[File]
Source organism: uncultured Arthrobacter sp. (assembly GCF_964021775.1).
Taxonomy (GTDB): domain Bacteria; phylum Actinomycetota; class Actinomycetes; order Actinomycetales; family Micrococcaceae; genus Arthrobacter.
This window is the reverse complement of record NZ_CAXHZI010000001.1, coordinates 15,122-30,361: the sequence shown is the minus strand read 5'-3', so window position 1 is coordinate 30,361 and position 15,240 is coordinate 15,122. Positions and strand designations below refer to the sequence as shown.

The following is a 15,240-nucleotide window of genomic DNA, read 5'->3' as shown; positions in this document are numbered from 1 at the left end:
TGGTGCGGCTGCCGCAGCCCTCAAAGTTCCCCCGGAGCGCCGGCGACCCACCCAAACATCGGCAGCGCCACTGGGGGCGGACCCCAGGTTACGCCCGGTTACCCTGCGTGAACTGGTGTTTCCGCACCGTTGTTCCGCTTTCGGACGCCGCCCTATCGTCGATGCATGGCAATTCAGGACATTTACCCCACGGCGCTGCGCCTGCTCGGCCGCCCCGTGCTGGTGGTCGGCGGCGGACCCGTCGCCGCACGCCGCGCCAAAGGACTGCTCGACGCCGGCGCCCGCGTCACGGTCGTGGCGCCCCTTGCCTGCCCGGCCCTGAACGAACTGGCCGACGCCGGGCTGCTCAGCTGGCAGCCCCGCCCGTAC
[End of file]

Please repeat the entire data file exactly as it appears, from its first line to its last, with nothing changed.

Source organism: uncultured Arthrobacter sp. (assembly GCF_964021775.1).
Taxonomy (GTDB): domain Bacteria; phylum Actinomycetota; class Actinomycetes; order Actinomycetales; family Micrococcaceae; genus Arthrobacter.
This window is the reverse complement of record NZ_CAXHZI010000001.1, coordinates 15,122-30,361: the sequence shown is the minus strand read 5'-3', so window position 1 is coordinate 30,361 and position 15,240 is coordinate 15,122. Positions and strand designations below refer to the sequence as shown.

The following is a 15,240-nucleotide window of genomic DNA, read 5'->3' as shown; positions in this document are numbered from 1 at the left end:
TGGTGCGGCTGCCGCAGCCCTCAAAGTTCCCCCGGAGCGCCGGCGACCCACCCAAACATCGGCAGCGCCACTGGGGGCGGACCCCAGGTTACGCCCGGTTACCCTGCGTGAACTGGTGTTTCCGCACCGTTGTTCCGCTTTCGGACGCCGCCCTATCGTCGATGCATGGCAATTCAGGACATTTACCCCACGGCGCTGCGCCTGCTCGGCCGCCCCGTGCTGGTGGTCGGCGGCGGACCCGTCGCCGCACGCCGCGCCAAAGGACTGCTCGACGCCGGCGCCCGCGTCACGGTCGTGGCGCCCCTTGCCTGCCCGGCCCTGAACGAACTGGCCGACGCCGGGCTGCTCAGCTGGCAGCCCCGCCCGTAC